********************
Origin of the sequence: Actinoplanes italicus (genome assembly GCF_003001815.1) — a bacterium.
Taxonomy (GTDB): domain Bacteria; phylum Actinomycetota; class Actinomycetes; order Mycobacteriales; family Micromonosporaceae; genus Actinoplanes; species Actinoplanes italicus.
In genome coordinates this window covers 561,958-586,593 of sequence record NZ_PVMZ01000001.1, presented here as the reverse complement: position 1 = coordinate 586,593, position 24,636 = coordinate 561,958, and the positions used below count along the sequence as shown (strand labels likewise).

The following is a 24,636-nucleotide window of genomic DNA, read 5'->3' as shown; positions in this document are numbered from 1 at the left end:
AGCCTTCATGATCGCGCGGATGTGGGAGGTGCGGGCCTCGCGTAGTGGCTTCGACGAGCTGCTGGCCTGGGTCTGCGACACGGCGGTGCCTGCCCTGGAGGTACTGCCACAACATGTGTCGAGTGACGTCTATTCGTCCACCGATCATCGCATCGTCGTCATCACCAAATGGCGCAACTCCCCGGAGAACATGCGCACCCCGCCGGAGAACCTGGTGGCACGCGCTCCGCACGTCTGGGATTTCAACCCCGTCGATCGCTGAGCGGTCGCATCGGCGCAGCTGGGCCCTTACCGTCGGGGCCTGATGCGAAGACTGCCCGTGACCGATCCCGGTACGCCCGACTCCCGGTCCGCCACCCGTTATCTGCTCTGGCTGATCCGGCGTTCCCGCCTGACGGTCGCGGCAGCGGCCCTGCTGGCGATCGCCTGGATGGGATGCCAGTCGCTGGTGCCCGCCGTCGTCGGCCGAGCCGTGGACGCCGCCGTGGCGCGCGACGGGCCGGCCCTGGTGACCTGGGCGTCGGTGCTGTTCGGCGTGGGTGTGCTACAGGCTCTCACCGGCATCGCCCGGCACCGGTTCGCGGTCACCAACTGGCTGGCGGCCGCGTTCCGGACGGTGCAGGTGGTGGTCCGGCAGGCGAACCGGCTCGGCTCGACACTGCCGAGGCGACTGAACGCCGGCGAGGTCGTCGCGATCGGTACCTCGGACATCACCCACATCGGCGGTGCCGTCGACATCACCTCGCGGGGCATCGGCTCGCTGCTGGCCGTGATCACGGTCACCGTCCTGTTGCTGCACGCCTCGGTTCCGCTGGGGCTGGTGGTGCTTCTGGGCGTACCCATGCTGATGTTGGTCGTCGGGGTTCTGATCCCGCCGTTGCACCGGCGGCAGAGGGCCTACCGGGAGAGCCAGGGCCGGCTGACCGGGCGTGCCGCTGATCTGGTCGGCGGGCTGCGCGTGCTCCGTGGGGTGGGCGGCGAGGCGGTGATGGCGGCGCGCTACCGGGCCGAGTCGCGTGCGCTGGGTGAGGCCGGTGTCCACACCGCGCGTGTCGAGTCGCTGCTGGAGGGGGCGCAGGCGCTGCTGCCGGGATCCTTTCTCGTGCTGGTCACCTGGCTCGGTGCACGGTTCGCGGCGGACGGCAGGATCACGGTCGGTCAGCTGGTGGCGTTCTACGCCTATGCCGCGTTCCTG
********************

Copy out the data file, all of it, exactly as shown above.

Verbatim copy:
Origin of the sequence: Actinoplanes italicus (genome assembly GCF_003001815.1) — a bacterium.
Taxonomy (GTDB): domain Bacteria; phylum Actinomycetota; class Actinomycetes; order Mycobacteriales; family Micromonosporaceae; genus Actinoplanes; species Actinoplanes italicus.
In genome coordinates this window covers 561,958-586,593 of sequence record NZ_PVMZ01000001.1, presented here as the reverse complement: position 1 = coordinate 586,593, position 24,636 = coordinate 561,958, and the positions used below count along the sequence as shown (strand labels likewise).

The following is a 24,636-nucleotide window of genomic DNA, read 5'->3' as shown; positions in this document are numbered from 1 at the left end:
AGCCTTCATGATCGCGCGGATGTGGGAGGTGCGGGCCTCGCGTAGTGGCTTCGACGAGCTGCTGGCCTGGGTCTGCGACACGGCGGTGCCTGCCCTGGAGGTACTGCCACAACATGTGTCGAGTGACGTCTATTCGTCCACCGATCATCGCATCGTCGTCATCACCAAATGGCGCAACTCCCCGGAGAACATGCGCACCCCGCCGGAGAACCTGGTGGCACGCGCTCCGCACGTCTGGGATTTCAACCCCGTCGATCGCTGAGCGGTCGCATCGGCGCAGCTGGGCCCTTACCGTCGGGGCCTGATGCGAAGACTGCCCGTGACCGATCCCGGTACGCCCGACTCCCGGTCCGCCACCCGTTATCTGCTCTGGCTGATCCGGCGTTCCCGCCTGACGGTCGCGGCAGCGGCCCTGCTGGCGATCGCCTGGATGGGATGCCAGTCGCTGGTGCCCGCCGTCGTCGGCCGAGCCGTGGACGCCGCCGTGGCGCGCGACGGGCCGGCCCTGGTGACCTGGGCGTCGGTGCTGTTCGGCGTGGGTGTGCTACAGGCTCTCACCGGCATCGCCCGGCACCGGTTCGCGGTCACCAACTGGCTGGCGGCCGCGTTCCGGACGGTGCAGGTGGTGGTCCGGCAGGCGAACCGGCTCGGCTCGACACTGCCGAGGCGACTGAACGCCGGCGAGGTCGTCGCGATCGGTACCTCGGACATCACCCACATCGGCGGTGCCGTCGACATCACCTCGCGGGGCATCGGCTCGCTGCTGGCCGTGATCACGGTCACCGTCCTGTTGCTGCACGCCTCGGTTCCGCTGGGGCTGGTGGTGCTTCTGGGCGTACCCATGCTGATGTTGGTCGTCGGGGTTCTGATCCCGCCGTTGCACCGGCGGCAGAGGGCCTACCGGGAGAGCCAGGGCCGGCTGACCGGGCGTGCCGCTGATCTGGTCGGCGGGCTGCGCGTGCTCCGTGGGGTGGGCGGCGAGGCGGTGATGGCGGCGCGCTACCGGGCCGAGTCGCGTGCGCTGGGTGAGGCCGGTGTCCACACCGCGCGTGTCGAGTCGCTGCTGGAGGGGGCGCAGGCGCTGCTGCCGGGATCCTTTCTCGTGCTGGTCACCTGGCTCGGTGCACGGTTCGCGGCGGACGGCAGGATCACGGTCGGTCAGCTGGTGGCGTTCTACGCCTATGCCGCGTTCCTG